The amended bill also designates $2 million from an existing recycling-promotion fund to be used to help manufacturers modify their plants to produce reusable plastic bags using recycled content. A state law that took effect in 2007 requires supermarkets and other large retailers to place plastic bag recycling bins in easily accessible locations and have reusable bags available for customers to buy.
Critics say the $2 million is not enough to protect California manufacturing jobs and that the state should focus on enhancing recycling programs to reduce bag litter.
The bill’s main opponent, the Virginia-based American Chemistry Council, has spent millions in lobbying fees, radio ads and even a prime-time television ad attacking the measure. The organization represents plastic bag manufacturers such as Dow Chemical Co. and ExxonMobil Corp.
Last year, it helped defeat an effort by Seattle to impose a 20-cent fee on the use of plastic or paper grocery bags.
“Lawmakers should be working on real problems, not wasting their time on legislation to tell us how to bag our own groceries,” the group says on a website devoted to AB1998, StopTheBagPolice.com.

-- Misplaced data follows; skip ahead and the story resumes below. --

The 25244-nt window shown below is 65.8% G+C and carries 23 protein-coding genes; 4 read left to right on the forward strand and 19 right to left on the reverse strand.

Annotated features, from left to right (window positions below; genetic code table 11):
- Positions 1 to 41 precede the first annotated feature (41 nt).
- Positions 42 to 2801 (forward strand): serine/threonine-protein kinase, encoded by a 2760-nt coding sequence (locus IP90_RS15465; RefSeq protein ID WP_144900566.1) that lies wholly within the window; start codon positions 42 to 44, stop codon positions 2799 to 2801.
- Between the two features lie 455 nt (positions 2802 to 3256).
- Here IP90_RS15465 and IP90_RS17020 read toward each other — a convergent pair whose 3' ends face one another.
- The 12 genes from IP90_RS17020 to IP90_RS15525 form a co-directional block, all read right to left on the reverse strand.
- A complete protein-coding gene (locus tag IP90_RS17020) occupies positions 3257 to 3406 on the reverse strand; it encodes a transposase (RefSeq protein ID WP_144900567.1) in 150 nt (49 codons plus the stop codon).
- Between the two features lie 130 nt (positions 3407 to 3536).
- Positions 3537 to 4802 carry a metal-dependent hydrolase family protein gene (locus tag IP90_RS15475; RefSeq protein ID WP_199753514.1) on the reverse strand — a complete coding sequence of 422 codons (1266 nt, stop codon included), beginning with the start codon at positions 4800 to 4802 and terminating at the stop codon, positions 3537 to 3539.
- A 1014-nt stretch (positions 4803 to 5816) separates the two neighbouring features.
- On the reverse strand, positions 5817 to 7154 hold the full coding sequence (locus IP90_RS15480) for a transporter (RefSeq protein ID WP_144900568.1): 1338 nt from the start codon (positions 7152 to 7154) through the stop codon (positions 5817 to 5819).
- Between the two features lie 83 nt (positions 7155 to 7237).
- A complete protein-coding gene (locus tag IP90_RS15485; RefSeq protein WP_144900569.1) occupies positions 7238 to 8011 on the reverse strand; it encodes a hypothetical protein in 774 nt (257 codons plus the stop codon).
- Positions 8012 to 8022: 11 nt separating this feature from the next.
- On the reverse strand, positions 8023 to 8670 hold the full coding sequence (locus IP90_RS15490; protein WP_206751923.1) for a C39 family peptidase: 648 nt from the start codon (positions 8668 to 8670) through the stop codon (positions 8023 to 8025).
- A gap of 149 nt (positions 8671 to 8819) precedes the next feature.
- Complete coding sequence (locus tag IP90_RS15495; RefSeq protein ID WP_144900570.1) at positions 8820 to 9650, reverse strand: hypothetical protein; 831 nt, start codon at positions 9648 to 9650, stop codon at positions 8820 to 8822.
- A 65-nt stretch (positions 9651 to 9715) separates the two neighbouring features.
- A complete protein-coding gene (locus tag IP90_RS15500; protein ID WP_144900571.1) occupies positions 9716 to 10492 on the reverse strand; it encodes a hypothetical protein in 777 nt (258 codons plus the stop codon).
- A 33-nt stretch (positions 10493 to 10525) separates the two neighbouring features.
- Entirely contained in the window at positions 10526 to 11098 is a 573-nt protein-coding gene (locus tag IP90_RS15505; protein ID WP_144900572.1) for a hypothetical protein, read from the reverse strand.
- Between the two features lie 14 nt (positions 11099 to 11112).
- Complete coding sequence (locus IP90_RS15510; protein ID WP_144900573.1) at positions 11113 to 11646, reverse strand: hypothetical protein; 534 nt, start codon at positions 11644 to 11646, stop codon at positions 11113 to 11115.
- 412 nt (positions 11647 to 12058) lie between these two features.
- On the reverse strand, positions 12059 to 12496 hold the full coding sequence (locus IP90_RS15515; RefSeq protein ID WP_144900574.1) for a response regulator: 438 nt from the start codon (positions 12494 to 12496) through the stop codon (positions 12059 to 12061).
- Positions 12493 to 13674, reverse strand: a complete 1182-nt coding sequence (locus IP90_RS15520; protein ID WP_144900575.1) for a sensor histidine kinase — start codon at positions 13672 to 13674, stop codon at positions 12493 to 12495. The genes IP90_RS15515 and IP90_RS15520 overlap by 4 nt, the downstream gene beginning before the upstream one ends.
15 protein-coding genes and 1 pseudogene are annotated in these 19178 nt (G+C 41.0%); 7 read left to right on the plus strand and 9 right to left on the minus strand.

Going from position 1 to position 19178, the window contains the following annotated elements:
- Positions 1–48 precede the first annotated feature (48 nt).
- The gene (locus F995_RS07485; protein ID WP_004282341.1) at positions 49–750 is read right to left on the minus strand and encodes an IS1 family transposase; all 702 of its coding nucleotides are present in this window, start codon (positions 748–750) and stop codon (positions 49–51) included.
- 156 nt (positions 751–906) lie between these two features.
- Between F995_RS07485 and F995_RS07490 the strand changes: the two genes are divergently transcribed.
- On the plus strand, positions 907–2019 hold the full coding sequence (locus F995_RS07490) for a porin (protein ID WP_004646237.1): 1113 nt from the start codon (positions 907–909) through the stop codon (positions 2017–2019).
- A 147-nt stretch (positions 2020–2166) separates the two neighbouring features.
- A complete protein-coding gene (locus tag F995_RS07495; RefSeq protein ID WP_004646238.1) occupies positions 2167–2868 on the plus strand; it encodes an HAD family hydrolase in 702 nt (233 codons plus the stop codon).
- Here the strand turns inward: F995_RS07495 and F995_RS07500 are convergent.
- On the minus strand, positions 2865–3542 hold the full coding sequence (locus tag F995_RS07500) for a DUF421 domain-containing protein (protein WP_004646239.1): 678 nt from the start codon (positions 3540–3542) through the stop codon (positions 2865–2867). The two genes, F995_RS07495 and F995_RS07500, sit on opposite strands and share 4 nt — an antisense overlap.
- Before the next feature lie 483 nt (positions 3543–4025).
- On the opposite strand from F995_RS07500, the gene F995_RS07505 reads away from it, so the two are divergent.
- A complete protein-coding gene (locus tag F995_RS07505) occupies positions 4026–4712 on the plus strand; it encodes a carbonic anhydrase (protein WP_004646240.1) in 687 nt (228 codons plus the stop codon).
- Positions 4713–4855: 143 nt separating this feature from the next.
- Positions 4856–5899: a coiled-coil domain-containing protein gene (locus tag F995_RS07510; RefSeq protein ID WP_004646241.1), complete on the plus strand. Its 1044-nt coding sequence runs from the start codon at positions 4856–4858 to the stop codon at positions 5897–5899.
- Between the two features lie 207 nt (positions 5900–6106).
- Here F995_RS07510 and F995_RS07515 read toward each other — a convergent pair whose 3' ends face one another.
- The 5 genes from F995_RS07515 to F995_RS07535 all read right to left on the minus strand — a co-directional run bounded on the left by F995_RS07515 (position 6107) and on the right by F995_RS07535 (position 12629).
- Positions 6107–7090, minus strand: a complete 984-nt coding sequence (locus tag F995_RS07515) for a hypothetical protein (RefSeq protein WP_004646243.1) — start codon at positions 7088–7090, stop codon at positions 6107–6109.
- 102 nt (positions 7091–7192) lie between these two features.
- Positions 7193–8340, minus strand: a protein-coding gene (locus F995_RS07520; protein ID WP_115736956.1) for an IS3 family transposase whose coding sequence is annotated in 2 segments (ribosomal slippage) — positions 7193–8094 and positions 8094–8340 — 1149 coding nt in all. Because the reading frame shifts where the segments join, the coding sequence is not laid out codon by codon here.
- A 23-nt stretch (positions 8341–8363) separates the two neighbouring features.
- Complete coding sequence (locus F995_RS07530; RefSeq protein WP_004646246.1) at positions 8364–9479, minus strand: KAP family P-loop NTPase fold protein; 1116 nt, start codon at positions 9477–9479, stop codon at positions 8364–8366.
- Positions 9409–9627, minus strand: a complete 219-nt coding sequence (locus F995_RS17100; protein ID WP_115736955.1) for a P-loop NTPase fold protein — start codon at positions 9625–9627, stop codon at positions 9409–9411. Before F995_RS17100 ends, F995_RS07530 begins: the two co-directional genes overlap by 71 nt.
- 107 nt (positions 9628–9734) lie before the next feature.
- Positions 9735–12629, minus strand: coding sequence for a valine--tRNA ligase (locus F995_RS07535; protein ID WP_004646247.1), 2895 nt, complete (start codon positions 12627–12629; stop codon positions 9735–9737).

Brownley described her fight with the American Chemistry Council as “a David and Goliath battle,” but said she remained confident she would prevail.
Discouraging plastic bag use through fees or bans first gained traction outside of the U.S. in nations such as South Africa, Ireland, China and Bangladesh.
In 2007, San Francisco became the first American city to require supermarkets and large drug stores to offer customers bags made only of recyclable paper, plastic that can be turned into compost, or sturdy cloth or plastic that can be reused.
The cities of Palo Alto, Malibu and Fairfax have since followed, while a ban approved in Manhattan Beach is tied up in litigation, said Matthew King, a spokesman for Heal the Bay, the Santa Monica-based nonprofit that sponsored AB1998.
In January, Washington, D.C., implemented a 5-cent surcharge on disposable paper and plastic bags.
If AB1998 passes the Senate on Tuesday, the Assembly would have to approve amendments before sending it to Gov. Arnold Schwarzenegger’s desk.
After the Assembly passed an earlier version of the measure in June, the Republican governor issued a statement saying he supported a ban on plastic bags in California. However, he has not committed to signing the bill in its current form.
If the measure is defeated, either by the Legislature or a Schwarzenegger veto, some local government officials are ready to take matters into their own hands. According to Heal the Bay, officials in Los Angeles County, Redondo Beach and Santa Monica said they would pursue individual city- and countywide bans in the coming months.
Tags: California, Chemistry, Eco-friendly Practices, Environmental Concerns, Environmental Laws And Regulations, Government Regulations, Lobbying, Materials, North America, Political Issues, Sacramento, Santa Monica, United States, Waste Management